Small ≠ Craft

Charlie Papazian has long been a champion of small craft breweries. He's made it his life's work to popularize homebrewing and create a market for flavorful, hand-crafted commercial beer. If you were to identify a half-dozen people most responsible for the revival of good beer in the US, Charlie would definitely make the list. If you sense these accolades are a wind-up to a big "but," you're right.

But: the one area where I think Charlie has made a mistake is equating craft beer with small breweries. There are historical and conceptual reasons for this, but both are outdated and increasingly unworkable in a maturing, healthy brewing market. The historical reason, of course, has to do with the consolidation that left the US with around 80 breweries by the early 1980s and helped spark craft brewing. For the pioneers, there was something revolutionary about making quality beer out of wholesome ingredients, and only small breweries were doing it. Conceptually, the idea of hand-crafted beer contrasted sharply with the image of industrial plants pumping out oceans of beer.

Early on, only small breweries made rich, flavorful beer out of natural ingredients. The difference between craft beer and industrial beer was obvious. Problem is, things changed. Now very large breweries make craft beer. Budweiser's American Ale is chemically indistinguishable from ales made by 500-barrel breweries. Some small breweries are owned by big companies (that is, they're not independent), but make exceptional beer. And some small breweries make beer that is chemically indistinguishable from Pabst. Lines have blurred.

Charlie recently conducted a poll to find out whether people agreed with the notion that craft beer is something necessarily produced by small, independent breweries. Despite putting a finger on the poll (he included definitions for "small" and "independent" at the start of the poll) over half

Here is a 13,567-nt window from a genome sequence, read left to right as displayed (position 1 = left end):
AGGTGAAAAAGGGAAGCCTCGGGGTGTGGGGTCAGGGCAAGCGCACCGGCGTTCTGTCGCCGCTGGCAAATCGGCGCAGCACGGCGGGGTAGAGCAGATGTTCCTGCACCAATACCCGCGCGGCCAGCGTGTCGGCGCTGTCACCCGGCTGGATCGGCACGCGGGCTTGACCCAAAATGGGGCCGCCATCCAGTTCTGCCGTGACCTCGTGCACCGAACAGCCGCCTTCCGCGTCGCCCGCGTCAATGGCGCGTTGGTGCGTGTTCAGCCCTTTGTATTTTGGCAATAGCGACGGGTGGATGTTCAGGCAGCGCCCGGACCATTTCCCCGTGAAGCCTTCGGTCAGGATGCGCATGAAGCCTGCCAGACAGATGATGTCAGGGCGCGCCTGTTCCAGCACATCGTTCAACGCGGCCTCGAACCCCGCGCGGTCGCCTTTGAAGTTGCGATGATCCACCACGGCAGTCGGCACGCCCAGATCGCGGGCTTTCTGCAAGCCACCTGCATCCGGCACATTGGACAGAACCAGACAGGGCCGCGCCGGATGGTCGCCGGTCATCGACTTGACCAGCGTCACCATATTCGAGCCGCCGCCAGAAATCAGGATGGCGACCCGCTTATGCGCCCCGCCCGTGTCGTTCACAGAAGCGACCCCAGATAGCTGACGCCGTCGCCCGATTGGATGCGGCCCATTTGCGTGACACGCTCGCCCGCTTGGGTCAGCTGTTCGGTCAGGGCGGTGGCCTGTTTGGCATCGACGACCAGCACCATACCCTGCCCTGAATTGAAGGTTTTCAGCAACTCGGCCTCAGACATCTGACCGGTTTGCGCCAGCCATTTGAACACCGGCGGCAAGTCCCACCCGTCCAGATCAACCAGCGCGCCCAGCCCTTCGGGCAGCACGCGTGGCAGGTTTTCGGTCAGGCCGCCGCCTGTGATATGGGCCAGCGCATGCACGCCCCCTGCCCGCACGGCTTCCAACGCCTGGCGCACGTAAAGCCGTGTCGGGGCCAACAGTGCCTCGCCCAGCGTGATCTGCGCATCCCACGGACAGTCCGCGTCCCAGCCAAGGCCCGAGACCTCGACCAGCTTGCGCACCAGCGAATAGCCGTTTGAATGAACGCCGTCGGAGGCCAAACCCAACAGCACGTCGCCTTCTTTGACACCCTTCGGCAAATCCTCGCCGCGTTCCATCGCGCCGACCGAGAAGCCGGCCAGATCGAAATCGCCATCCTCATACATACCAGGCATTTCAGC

"felt that craft beer could be made by a large brewery or a (small) brewery controlled or fully owned by a large brewery. In other words it didn’t matter whether a brewery was independent of a large brewing company."
That's good news. Good beer has nothing to do with the size of brewery that produced it, despite a strong early correlation. Apparently beer drinkers feel the same way.

When small breweries were just getting started, they had no infrastructure, no resources, and no political juice. When Charlie brought professional organizations on-line, it was instrumental in making the structural changes that allowed small breweries to emerge. Again, critically important. Small breweries still need an organization that gives their collective voice political clout. But that's a political matter. "Craft beer" is a product, distinct from the producer. Hair of the Dog can make it and Budweiser can make it. It would be cool if small, independent breweries all made great beer and large corporations only made sell-out, Vortex-bottled silly beer, but they don't.